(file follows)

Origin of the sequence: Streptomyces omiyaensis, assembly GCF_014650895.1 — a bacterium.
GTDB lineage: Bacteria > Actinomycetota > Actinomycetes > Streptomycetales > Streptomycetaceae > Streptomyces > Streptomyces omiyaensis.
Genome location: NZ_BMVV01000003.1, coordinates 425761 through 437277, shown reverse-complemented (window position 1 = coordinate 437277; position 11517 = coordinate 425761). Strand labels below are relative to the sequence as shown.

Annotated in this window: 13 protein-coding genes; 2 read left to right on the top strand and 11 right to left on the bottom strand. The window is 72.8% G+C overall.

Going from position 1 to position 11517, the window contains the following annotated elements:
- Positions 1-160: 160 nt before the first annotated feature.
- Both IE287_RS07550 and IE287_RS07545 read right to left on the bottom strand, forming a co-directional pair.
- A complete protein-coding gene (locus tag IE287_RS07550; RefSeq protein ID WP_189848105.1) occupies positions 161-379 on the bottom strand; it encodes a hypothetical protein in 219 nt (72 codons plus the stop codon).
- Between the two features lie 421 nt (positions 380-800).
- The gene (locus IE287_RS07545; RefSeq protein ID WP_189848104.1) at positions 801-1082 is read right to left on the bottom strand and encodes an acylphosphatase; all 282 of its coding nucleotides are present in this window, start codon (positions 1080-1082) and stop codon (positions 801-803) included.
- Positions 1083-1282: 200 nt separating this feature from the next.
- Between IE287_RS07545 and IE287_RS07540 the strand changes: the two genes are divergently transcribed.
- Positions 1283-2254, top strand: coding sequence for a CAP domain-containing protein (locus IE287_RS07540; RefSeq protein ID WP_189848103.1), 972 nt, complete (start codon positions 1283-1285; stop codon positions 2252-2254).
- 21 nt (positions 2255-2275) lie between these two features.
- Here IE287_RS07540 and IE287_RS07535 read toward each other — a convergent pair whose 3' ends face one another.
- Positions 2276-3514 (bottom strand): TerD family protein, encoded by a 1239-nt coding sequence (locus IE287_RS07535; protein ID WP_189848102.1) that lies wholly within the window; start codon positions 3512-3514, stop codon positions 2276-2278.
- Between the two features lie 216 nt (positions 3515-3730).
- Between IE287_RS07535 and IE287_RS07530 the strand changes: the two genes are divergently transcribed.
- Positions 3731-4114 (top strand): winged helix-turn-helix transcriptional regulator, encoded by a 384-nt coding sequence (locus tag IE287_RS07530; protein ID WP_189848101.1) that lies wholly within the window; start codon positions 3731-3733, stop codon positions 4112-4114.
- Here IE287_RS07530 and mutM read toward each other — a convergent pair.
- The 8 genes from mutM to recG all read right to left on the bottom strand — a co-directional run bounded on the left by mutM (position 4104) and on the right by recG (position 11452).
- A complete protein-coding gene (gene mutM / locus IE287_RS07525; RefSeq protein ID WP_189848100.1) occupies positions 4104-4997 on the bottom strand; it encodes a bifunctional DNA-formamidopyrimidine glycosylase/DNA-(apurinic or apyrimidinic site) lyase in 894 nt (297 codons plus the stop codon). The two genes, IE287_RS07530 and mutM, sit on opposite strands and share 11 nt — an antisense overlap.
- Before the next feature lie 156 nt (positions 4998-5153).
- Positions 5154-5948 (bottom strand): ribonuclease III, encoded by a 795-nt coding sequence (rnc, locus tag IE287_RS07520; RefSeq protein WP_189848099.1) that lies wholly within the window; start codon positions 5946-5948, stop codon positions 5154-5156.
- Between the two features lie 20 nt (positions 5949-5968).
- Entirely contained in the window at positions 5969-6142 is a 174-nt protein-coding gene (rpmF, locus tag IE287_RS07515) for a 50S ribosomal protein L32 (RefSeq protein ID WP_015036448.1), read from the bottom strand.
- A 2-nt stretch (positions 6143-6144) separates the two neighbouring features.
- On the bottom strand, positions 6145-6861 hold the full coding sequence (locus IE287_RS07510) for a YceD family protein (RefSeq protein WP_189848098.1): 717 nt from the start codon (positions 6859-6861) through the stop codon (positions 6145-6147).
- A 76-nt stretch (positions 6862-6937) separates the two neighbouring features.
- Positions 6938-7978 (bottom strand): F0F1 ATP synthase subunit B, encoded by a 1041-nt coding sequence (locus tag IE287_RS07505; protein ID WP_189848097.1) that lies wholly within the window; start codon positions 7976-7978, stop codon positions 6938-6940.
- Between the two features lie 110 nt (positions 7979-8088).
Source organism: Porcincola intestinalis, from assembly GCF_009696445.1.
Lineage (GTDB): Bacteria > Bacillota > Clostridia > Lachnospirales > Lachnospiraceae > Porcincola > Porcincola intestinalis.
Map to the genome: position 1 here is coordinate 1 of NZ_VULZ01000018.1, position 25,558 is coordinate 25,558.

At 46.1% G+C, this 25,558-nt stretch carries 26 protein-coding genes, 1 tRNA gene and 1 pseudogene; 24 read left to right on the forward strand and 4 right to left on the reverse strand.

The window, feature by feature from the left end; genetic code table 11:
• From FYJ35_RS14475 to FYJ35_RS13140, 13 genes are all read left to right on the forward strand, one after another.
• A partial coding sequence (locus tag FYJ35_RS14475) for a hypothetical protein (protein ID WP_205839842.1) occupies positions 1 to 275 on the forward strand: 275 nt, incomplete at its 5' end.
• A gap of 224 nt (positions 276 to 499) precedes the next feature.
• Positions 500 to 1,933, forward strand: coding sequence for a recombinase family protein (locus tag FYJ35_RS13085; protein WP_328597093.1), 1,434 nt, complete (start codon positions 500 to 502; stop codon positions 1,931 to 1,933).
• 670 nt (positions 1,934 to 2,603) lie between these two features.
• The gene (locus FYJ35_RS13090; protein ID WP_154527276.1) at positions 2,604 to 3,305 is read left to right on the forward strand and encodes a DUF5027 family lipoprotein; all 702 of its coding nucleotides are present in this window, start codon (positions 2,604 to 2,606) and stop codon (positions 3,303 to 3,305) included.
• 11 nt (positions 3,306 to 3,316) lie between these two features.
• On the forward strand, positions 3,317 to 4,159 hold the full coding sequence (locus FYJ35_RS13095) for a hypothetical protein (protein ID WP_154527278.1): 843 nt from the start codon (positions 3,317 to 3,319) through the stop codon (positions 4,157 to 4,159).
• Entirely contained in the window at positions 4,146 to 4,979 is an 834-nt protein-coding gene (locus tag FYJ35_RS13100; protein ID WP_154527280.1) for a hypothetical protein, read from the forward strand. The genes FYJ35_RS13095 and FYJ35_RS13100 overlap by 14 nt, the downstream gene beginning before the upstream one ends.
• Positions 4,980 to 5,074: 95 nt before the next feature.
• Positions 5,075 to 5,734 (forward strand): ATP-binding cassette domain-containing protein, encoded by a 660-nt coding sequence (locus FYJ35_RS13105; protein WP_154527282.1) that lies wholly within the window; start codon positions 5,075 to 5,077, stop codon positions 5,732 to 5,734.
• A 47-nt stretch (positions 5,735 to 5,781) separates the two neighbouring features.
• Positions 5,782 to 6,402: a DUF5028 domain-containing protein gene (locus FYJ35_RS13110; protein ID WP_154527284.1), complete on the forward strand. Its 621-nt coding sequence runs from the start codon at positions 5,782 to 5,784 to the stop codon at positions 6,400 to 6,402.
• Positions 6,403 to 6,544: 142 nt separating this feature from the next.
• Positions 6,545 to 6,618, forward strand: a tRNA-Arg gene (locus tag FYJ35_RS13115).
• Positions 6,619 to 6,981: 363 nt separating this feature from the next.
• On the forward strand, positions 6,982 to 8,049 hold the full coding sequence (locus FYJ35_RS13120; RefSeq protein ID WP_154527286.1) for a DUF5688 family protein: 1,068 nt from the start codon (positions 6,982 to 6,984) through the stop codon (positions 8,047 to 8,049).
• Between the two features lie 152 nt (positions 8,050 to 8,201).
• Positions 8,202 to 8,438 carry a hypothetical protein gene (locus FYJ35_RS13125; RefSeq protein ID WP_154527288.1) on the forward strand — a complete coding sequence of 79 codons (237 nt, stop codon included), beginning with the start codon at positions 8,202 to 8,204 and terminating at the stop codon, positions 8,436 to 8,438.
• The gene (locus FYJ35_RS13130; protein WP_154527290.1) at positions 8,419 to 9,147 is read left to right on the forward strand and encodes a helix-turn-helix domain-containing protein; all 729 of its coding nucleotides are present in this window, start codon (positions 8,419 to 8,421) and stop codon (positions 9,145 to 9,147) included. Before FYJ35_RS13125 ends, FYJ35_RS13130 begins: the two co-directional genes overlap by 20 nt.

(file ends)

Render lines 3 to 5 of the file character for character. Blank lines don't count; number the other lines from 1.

Genome location: NZ_BMVV01000003.1, coordinates 425761 through 437277, shown reverse-complemented (window position 1 = coordinate 437277; position 11517 = coordinate 425761). Strand labels below are relative to the sequence as shown.

Annotated in this window: 13 protein-coding genes; 2 read left to right on the top strand and 11 right to left on the bottom strand. The window is 72.8% G+C overall.

Going from position 1 to position 11517, the window contains the following annotated elements: